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Topic: Question regarding resources for learning composition and arranging

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  1. #1
    Senior Member
    Join Date
    Jan 2005
    Location
    Houston, TX
    Posts
    152

    Question Question regarding resources for learning composition and arranging

    Folks:

    I have finally reached a point in my life where I have more time to devote to music, which I have dearly loved all of my life. I started playing piano when I was 6 (47 years ago) but didn’t play for many years as an adult. I received a Bachelor of Arts degree in Sacred Music back in the early 80s, but have never done anything with it. I became a computer engineer, and really have given little time to music for the past 25 years.
    I would like to learn to compose both choral as well as orchestral works. I know that I have a long road in front of me, but I am determined.
    I have no desire to go back to school (too old), and for me, I find it is best to learn on my own, as I can be flexible and study when I’m not working.
    What I am asking you all is for your advice, as to what texts and/or other resources to purchase that I can use to learn the skills that I need in order to compose and arrange.
    Any help and advice is GREATLY appreciated, thanks so much!

  2. #2

    Re: Question regarding resources for learning composition and arranging


  3. #3

    Re: Question regarding resources for learning composition and arranging

    You can indeed teach yourself to compose! Strangely, there are practically no books entitled "How to Compose Music". You have to piece it together with books on harmony, form, and orchestration.

    For orchestration, you have the Rimsky-Korsakov orchestration and Chuck Israels jazz arranging courses here at Garritan, which allow you to listen to the examples as you read--unbeatable! Adler's book is another popular text.

    For music theory and harmony, two basic books I've found helpful are First Year Harmony by Philip Friedheim, and Harmony in Western Music by Richard Franko Goldman, both very practical, hands-on books. If you were a music major the Friedheim may be too basic, but the Goldman is an excellent overview.

    For counterpoint (two melodies at once) and musical forms (sonata, rondo, etc.), British author R. O. Morris gives you the no-nonsense basics. All these books (except the Adler) are out of print; you can probably find them on alibris.com, abebooks.com or Amazon.com. Also browse around your local libraries and see what they have. Whatever books you use, go through them at the keyboard, playing the examples, for maximum benefit.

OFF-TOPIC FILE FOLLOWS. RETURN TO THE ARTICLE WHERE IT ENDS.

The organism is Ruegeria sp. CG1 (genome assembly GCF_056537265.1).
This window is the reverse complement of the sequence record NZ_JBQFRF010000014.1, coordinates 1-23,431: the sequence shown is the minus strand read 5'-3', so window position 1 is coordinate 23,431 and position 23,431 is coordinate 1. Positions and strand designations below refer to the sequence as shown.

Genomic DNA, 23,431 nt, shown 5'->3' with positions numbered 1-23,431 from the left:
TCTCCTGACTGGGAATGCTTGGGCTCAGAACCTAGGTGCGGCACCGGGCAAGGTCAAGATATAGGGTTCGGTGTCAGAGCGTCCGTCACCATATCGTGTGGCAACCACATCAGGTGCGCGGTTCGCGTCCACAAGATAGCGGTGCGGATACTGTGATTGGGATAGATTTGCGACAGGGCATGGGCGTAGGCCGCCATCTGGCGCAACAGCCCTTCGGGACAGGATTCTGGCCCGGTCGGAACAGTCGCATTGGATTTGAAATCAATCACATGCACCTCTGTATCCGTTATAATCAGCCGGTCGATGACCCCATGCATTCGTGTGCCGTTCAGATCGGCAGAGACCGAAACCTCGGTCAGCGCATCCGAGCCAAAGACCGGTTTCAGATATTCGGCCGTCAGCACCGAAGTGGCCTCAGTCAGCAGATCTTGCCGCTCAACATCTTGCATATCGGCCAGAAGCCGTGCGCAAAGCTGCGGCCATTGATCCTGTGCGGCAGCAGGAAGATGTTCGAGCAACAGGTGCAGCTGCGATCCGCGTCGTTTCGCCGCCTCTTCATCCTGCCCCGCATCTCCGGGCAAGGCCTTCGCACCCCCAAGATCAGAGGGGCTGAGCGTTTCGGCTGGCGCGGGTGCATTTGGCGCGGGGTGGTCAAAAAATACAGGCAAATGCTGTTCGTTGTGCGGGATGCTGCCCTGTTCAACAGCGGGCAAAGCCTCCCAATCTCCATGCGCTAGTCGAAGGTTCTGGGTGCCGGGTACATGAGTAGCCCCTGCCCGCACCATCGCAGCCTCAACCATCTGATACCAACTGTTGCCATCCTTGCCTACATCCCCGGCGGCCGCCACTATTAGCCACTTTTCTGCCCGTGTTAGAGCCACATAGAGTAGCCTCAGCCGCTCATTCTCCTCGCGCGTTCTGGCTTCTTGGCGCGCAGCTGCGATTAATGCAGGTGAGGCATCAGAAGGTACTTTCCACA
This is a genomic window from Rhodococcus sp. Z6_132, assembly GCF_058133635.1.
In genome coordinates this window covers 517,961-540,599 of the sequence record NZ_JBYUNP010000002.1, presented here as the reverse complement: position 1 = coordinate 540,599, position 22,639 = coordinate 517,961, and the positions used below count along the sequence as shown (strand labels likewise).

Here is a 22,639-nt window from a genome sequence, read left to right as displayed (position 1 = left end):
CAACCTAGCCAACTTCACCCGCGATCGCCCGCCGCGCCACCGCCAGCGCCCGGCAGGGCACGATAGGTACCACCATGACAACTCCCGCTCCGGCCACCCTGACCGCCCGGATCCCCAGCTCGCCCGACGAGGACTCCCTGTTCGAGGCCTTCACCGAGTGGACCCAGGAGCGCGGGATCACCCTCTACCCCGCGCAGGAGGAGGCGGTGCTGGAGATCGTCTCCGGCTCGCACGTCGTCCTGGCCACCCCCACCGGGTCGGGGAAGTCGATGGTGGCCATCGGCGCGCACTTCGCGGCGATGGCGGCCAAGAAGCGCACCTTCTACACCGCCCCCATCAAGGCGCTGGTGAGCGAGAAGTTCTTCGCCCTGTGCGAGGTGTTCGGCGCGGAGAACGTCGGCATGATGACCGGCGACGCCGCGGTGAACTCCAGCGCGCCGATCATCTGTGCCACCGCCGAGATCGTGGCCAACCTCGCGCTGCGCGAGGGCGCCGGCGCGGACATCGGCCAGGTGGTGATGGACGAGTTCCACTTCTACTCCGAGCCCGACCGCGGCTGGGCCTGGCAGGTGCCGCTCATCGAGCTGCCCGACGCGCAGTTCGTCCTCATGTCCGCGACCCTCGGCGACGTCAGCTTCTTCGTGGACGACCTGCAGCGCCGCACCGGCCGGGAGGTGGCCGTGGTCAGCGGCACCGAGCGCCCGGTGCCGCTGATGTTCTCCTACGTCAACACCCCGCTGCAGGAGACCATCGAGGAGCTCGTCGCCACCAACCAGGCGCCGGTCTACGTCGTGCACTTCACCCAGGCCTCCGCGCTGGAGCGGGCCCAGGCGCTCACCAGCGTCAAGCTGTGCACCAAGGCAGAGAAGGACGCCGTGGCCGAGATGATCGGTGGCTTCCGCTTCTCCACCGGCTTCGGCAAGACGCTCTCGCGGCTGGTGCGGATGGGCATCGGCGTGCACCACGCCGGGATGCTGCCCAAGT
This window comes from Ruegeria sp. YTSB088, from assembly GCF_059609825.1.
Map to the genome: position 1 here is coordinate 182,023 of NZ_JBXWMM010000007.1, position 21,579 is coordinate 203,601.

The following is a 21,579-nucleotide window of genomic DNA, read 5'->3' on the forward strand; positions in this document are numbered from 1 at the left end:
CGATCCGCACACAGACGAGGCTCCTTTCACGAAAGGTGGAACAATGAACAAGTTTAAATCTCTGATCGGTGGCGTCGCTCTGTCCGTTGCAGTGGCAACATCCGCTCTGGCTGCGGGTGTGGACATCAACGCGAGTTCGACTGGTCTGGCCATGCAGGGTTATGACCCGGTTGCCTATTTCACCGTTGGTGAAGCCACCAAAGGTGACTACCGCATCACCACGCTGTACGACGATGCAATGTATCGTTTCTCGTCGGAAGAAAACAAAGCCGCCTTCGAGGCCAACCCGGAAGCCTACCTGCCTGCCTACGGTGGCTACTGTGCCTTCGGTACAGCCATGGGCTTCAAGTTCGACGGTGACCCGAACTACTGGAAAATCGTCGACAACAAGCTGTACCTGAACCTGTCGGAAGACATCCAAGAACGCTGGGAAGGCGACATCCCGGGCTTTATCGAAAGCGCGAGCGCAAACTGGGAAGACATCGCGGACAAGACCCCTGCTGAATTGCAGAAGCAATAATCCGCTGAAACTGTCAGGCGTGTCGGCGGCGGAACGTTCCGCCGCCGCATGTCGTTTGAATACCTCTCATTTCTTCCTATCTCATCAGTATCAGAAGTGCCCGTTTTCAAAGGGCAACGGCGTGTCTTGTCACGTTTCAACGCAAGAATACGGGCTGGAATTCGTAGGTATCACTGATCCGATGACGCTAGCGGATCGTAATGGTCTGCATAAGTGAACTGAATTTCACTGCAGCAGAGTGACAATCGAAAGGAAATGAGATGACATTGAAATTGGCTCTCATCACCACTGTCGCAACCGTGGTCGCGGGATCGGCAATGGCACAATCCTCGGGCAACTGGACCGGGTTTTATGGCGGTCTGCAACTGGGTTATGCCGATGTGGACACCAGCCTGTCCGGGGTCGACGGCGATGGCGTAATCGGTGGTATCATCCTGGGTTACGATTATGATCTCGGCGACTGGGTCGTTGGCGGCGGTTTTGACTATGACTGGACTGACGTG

And don't wait to start composing! Start NOW, and let your study feed into it as you go. Jot down melodies, figure out chords to go with them, and arrange them for piano, voices, or small groups of instruments. Have fun!

  4. #4
    Senior Member
    Join Date
    Jan 2005
    Location
    Houston, TX
    Posts
    152

    Thumbs up Re: Question regarding resources for learning composition and arranging

    Thanks so much, folks, for your encouragement and ideas. I have the Rimsky-Korsakov book on orchestration, and I have briefly looked at the jazz and orchestration courses offered here, and do look forward to getting in to them, but I am first going to go through my college text books, harmony, counterpoint, etc. first, which I hope to finish over the next few months, then look forward to delving deeper into things.
    FYI, the tools that I have at my disposal offer me far greater potential than I currently possess; I have just upgraded to Finale 2008, Sonar 7 PE, and have just purchased the strad and JABB this weekend, to go along with my GPO. I use an old Roland A-80 keyboard with the GPO piano.
    Any other software tools that you all might recommend?

    I will be looking to find the text books you mention on eBay or half price books, and please continue to share your ideas, thoughts, and advice!

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